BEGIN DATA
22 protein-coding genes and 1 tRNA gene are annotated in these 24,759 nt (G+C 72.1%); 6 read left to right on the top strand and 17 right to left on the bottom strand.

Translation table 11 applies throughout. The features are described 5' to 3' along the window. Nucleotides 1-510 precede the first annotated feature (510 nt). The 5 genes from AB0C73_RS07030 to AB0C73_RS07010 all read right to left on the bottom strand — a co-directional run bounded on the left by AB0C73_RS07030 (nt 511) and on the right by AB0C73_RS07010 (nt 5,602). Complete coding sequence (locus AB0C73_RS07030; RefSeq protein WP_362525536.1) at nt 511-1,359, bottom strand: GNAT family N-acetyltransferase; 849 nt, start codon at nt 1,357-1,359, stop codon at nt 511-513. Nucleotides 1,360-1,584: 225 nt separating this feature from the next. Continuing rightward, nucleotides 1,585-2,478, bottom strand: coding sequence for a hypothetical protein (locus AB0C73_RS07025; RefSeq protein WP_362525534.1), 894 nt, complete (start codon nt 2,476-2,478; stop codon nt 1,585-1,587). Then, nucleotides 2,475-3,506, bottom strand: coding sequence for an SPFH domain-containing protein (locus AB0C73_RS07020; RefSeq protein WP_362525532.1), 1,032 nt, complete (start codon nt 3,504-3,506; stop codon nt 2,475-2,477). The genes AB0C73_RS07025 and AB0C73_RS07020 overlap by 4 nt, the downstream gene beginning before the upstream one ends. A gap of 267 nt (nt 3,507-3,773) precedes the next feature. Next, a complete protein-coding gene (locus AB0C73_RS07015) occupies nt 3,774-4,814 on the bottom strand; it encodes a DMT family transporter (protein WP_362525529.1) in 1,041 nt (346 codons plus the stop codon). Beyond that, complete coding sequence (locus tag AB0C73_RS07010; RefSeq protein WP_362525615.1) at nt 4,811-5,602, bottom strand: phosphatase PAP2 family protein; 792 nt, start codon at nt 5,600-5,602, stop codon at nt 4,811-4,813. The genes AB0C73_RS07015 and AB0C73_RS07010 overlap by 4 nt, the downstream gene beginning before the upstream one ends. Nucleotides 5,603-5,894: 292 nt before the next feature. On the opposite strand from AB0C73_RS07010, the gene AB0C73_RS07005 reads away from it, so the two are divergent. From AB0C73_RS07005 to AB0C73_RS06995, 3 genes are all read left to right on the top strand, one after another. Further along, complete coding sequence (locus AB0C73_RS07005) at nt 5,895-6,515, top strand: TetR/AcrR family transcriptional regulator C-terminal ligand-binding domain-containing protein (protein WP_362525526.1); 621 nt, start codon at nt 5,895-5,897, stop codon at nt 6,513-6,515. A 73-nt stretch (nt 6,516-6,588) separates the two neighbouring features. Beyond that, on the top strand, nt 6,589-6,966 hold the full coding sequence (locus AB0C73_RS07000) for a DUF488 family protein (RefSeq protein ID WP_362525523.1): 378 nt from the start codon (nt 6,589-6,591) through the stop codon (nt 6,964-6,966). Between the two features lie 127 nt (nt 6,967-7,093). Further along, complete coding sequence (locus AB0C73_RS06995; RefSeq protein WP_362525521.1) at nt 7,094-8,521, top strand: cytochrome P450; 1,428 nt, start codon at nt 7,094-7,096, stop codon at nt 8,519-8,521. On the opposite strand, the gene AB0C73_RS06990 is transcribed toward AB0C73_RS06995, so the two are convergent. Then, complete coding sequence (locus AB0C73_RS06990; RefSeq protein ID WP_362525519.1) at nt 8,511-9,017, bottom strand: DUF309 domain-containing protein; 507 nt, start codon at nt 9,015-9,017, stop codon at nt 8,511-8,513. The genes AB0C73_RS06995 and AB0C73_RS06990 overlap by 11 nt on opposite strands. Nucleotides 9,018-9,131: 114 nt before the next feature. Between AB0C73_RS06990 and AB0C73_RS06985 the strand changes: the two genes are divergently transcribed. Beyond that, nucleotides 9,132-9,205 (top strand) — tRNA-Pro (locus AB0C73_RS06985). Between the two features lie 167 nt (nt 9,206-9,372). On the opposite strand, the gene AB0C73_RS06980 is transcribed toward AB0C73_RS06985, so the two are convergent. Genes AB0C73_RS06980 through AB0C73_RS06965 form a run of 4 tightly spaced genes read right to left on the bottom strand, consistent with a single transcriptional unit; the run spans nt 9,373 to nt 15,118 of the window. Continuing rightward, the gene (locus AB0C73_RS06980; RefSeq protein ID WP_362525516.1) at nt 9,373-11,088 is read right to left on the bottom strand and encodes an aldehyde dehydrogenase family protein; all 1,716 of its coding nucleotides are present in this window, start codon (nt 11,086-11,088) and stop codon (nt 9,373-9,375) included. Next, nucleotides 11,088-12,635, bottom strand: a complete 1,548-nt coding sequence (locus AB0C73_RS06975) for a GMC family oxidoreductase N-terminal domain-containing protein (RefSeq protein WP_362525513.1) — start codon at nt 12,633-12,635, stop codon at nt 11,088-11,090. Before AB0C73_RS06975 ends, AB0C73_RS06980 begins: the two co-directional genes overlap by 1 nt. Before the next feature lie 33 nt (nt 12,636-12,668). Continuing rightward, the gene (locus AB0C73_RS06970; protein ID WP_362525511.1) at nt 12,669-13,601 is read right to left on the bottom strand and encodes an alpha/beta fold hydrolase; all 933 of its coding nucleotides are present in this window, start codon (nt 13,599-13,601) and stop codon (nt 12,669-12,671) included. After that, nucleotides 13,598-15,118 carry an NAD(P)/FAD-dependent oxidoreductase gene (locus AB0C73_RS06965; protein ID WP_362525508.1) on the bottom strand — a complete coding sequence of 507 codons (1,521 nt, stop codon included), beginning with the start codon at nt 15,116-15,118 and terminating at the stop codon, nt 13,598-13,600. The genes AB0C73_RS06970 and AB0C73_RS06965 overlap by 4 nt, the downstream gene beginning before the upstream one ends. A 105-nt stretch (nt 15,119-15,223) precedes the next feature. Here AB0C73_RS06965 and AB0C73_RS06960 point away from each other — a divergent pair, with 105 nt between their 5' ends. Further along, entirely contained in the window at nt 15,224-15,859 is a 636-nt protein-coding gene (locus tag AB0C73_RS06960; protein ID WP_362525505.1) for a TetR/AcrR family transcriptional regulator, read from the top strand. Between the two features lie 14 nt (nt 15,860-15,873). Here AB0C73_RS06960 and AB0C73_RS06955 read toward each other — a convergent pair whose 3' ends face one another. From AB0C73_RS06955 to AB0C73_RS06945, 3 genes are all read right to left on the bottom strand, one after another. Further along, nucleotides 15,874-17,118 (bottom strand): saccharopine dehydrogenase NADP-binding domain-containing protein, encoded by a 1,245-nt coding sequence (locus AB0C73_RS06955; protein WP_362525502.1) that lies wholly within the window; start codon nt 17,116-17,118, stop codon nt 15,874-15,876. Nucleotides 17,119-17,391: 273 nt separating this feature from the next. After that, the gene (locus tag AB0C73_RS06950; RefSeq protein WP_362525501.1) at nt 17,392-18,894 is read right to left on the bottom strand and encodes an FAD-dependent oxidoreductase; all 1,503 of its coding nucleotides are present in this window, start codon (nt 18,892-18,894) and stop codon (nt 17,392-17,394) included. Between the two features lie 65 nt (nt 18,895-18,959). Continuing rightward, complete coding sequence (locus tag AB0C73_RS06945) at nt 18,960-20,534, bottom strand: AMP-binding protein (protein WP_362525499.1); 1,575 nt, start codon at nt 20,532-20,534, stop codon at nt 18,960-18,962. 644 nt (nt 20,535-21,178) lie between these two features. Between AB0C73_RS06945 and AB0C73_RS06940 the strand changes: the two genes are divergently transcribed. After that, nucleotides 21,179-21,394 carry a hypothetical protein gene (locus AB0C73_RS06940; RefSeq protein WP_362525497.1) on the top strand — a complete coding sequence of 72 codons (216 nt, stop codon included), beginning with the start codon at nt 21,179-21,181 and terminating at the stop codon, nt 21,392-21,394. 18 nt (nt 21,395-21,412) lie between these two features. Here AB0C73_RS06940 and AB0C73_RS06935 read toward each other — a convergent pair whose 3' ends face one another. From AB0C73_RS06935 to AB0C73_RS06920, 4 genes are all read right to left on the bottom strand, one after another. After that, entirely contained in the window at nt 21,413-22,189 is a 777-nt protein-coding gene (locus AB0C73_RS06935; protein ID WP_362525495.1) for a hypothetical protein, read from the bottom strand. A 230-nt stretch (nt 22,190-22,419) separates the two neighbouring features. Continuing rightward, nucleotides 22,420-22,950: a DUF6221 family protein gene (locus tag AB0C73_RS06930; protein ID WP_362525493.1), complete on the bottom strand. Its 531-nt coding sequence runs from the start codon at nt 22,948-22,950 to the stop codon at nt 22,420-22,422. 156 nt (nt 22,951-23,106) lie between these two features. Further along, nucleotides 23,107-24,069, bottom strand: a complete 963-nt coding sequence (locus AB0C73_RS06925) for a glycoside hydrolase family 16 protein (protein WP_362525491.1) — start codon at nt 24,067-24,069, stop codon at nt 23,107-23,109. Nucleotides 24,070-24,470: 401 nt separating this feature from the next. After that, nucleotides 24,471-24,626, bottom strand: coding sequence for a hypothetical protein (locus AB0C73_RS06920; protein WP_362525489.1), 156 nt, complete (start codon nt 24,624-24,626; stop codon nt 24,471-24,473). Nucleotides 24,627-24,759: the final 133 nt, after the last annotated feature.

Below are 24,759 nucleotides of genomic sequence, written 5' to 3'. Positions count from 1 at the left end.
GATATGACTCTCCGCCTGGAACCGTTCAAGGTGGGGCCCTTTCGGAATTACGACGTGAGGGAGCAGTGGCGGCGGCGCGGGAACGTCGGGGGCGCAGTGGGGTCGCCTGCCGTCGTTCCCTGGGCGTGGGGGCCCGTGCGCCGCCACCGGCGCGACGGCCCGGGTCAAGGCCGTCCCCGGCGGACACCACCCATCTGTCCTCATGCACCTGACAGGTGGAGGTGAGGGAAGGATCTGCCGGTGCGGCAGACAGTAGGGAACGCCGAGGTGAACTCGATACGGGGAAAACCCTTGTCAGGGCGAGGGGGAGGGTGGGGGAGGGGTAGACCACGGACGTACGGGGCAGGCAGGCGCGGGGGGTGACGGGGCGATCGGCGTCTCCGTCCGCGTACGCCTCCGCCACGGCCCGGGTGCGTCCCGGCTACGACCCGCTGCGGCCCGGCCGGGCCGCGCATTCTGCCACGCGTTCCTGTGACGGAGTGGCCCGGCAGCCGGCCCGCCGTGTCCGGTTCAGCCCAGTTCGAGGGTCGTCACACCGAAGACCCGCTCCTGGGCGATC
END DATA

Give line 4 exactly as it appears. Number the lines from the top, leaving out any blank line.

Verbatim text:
GATATGACTCTCCGCCTGGAACCGTTCAAGGTGGGGCCCTTTCGGAATTACGACGTGAGGGAGCAGTGGCGGCGGCGCGGGAACGTCGGGGGCGCAGTGGGGTCGCCTGCCGTCGTTCCCTGGGCGTGGGGGCCCGTGCGCCGCCACCGGCGCGACGGCCCGGGTCAAGGCCGTCCCCGGCGGACACCACCCATCTGTCCTCATGCACCTGACAGGTGGAGGTGAGGGAAGGATCTGCCGGTGCGGCAGACAGTAGGGAACGCCGAGGTGAACTCGATACGGGGAAAACCCTTGTCAGGGCGAGGGGGAGGGTGGGGGAGGGGTAGACCACGGACGTACGGGGCAGGCAGGCGCGGGGGGTGACGGGGCGATCGGCGTCTCCGTCCGCGTACGCCTCCGCCACGGCCCGGGTGCGTCCCGGCTACGACCCGCTGCGGCCCGGCCGGGCCGCGCATTCTGCCACGCGTTCCTGTGACGGAGTGGCCCGGCAGCCGGCCCGCCGTGTCCGGTTCAGCCCAGTTCGAGGGTCGTCACACCGAAGACCCGCTCCTGGGCGATC